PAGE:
This tagline is so utterly misleading it really angers me. First of all, what savage planet women? Second of all what battle of the sexes? Third, what the hell are they thinking here? I know that taglines are meant to draw the audience into the theater, but to outright lie?

The special effects in this movie were hilariously hokey and cheap. I think I have to cautiously recommend this movie just to see the hopping giant spider.

The romance between Linda and Tang was pretty boring to watch. How many minutes can somebody watch two people frolic around a cheap, and I mean cheap, movie set. And what’s the deal with Tang dressing up Linda in one of his dead mother’s skimpy dresses? I think that dude has some real issues to deal with! (And where the heck does he keep that flute?!)

So the human race doesn’t descend from Adam and Eve, but from "Tang and Linda"? It just doesn’t sound right…"In the beginning, God created Tang!"

It is never made clear what exactly the relationship between the humans and the Centarians is. Ok, I know the movie isn’t called "Women of the Prehistoric Planet: A Contemporary Introspective Study of Human – Centarian Relationships", but hey, how about giving us just a clue. Some humans hate them, most distrust them, and all of them seem to treat them as second-class citizens. Why?

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7 comments to Women of the Prehistoric Planet (1966)

  • Tim Young

    I saw this film when it was first released on a double bill with “Navy vs the Night Monsters”. You don’t have to look too carefully to notice that both films used the same exterior sets. Cheesy film lover’s delights!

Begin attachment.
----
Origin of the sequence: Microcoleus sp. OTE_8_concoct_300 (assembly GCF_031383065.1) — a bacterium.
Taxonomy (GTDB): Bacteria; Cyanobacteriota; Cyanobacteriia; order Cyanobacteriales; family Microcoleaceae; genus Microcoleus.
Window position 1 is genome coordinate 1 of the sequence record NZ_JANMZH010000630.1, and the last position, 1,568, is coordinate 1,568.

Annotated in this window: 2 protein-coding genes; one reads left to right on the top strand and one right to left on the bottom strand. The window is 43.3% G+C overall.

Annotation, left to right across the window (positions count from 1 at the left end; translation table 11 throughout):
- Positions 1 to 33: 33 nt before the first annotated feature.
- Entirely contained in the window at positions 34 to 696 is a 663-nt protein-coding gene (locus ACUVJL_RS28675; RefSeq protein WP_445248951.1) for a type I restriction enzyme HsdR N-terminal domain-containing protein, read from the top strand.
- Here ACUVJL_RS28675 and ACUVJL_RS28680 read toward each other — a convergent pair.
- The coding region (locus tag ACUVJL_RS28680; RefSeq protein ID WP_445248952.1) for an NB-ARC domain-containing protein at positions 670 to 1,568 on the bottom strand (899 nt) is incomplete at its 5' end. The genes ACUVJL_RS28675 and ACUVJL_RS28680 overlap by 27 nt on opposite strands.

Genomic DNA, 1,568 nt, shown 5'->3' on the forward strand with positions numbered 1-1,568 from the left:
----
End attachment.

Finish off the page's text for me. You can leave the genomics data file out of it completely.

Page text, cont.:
• Peter


    For the author or anyone else who may read this and who are experts on fantasy pre-historic films, maybe could answer my question.

    When I was a kid, I remember watching a fantasy pre-historic film, I remember only one scene from it and also it had no dialogue, could be made by Italian director, under US production.

    Anyways, what I remember from that scene was that the lead cavemen of the tribe, for some reason had the women lined up, all in their fur bikini outfit (maybe to chose his “wife” or who to have sex with), he then checked (peeking under the bottom part of their fur bikini) each of the women’s bottom part.

    Does anyone know this film? It’s just that this scene has been stuck in my memory for so long. Movies are my passion!

    I’m not expecting the answer anytime soon, but if someone or the author of this review knows the answer!

  • guts3d

    They find that the ship is near a new star called “Solaris” which is “a dangerous area to go off course”

    Nice review, albeit a sucker punch ending.

  • Chandler Boykin

    I got the mst3k version of this movie a couple weeks ago; definitely some Star Trek like elements in here…

  • I just with Agar could have hammed it a bit more; he just seemed so…tired.

  • le-idiot


    It wasn’t a movie. It was your Junior Prom and the selection of Prom Queen. You thought it was an Italian production because of the excessive use of fur. Hopefully, no animals died in the production of your Prom Nite.

  • GAPeach

    “There is no sense in getting the gap between us any wider than possible…” Heard this gem about 5 minutes into the movie. It is now minute 54 and I’m still thinking about what that line meant. Sigh…